08 June 2010

Let the Dominoes Fall Where They May

Another comment from someplace else. This time it's a Seeking Alpha thread, a review of Roger Lowenstein's review of the Great Recession, "The End of Wall Street". In the comments, is the assertion that the Great Recession was sparked by oil prices. Not even close. Oil, even with manipulation is a lagging indicator.

No. The crash was caused by the stagnation of median income, which is the root cause of all previous recessions/depressions (and this one too). Read economic history. Since Reagan, median income has either fallen or stagnant (depends on when you measure).

The dominoes:
- median income stagnates under Reagan/BushI
- demand for goods stagnates, as a result
- Greenspan cuts interest rates hoping for a monetarist recovery, as a result
- Wall Street (funds, largely) seek higher returns on "risk free" instruments, as a result
- housing, since it involves no heavy capital expenditure in the way manufacturing does and gets considerable government support, is the logical source of such instruments, as a result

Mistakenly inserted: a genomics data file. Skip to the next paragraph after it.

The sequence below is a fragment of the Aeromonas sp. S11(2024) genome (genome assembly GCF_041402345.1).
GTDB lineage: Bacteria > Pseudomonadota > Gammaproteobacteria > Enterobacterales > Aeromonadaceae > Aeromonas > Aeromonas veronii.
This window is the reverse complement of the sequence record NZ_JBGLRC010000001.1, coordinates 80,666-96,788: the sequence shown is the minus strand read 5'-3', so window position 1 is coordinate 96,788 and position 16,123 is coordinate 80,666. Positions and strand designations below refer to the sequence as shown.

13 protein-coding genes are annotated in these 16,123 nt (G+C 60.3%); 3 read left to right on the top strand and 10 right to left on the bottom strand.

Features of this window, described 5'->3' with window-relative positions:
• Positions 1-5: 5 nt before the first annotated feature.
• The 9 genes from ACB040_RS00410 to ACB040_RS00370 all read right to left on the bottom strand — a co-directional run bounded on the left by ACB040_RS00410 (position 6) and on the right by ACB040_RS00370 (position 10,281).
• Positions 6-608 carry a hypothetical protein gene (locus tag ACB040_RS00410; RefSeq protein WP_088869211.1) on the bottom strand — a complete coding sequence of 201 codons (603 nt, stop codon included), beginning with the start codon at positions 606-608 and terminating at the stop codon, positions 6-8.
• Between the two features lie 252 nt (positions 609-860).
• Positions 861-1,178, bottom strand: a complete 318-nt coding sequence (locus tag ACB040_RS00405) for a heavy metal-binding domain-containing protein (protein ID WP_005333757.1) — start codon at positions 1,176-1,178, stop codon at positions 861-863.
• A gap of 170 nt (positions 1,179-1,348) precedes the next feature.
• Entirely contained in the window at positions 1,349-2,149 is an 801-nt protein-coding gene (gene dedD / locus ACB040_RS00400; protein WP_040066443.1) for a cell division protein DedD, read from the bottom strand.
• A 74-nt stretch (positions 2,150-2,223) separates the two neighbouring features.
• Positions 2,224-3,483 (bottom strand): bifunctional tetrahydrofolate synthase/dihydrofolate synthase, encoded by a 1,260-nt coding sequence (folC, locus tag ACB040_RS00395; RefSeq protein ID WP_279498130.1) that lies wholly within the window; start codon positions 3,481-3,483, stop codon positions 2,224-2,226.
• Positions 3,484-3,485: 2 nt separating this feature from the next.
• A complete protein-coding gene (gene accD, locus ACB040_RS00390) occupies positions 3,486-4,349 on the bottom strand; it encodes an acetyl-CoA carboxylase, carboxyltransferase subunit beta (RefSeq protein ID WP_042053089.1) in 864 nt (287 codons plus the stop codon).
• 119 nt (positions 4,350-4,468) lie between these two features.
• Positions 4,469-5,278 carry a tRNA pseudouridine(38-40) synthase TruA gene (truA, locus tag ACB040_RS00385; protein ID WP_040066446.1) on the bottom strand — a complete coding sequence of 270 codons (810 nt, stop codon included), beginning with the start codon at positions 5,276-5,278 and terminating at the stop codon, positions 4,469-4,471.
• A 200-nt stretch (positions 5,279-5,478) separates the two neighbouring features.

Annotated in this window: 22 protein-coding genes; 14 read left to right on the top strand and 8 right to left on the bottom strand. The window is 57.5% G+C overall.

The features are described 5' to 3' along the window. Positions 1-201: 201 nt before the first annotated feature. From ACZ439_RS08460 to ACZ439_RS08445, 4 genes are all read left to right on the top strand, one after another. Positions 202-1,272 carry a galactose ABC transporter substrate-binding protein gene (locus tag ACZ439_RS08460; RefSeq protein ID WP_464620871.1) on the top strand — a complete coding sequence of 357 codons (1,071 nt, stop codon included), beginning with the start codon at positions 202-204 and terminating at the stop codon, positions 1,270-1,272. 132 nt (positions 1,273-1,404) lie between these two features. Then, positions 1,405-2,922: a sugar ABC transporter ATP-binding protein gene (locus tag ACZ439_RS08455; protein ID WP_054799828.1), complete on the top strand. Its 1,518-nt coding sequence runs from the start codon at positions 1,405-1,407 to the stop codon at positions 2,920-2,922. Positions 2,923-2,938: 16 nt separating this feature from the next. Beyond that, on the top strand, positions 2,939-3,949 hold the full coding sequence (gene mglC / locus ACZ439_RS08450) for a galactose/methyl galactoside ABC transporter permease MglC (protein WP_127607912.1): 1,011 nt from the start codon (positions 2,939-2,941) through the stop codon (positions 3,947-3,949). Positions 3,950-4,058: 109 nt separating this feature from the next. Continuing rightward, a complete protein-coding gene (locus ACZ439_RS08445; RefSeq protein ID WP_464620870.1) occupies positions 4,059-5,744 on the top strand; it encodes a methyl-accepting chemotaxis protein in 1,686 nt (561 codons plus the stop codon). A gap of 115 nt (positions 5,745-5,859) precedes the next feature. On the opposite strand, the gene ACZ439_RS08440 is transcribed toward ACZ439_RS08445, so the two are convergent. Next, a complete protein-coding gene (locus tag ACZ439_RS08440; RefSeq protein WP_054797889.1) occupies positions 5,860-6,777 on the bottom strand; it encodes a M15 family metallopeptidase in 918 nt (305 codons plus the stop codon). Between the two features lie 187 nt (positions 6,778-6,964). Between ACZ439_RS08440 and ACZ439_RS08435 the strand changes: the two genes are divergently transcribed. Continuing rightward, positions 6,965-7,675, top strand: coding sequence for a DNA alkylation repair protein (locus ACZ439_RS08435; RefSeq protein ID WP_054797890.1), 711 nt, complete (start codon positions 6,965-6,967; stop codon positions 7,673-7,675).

- excess fiduciary capital exists in China, India, and it, too seeks such "risk free" instruments, as a result
- builders, seeing the inflow of money, decide to ignore the SMSA income data, and build out subdivisions at prices far in excess of established norms; median income and house payment track (until this mania) exactly; they make out like bandits (well, they are)
- subprime, Alt-A, and all other non-conventional loans depend on two assumptions: 1) household income will rise to meet the adjusted payment (it hasn't been for years, and there is no reason to conclude it will) and 2) prices will continue to rise sufficient to cover the adjusted payment and equity withdrawals (which are made to level consumption in the face of stagnant median income); neither is true

when the exotics begin to re-set, the Ponzi scheme falls. The only winners are the builders, who've gotten the money, dumped the houses, and fired all those nail hammerers. Well, the ones smart enough to realize what they were doing. Not all were.

All of this was obvious as early as 2003. It was to me, anyway, and it turns out, the Fed, recently reported. I felt so much better.

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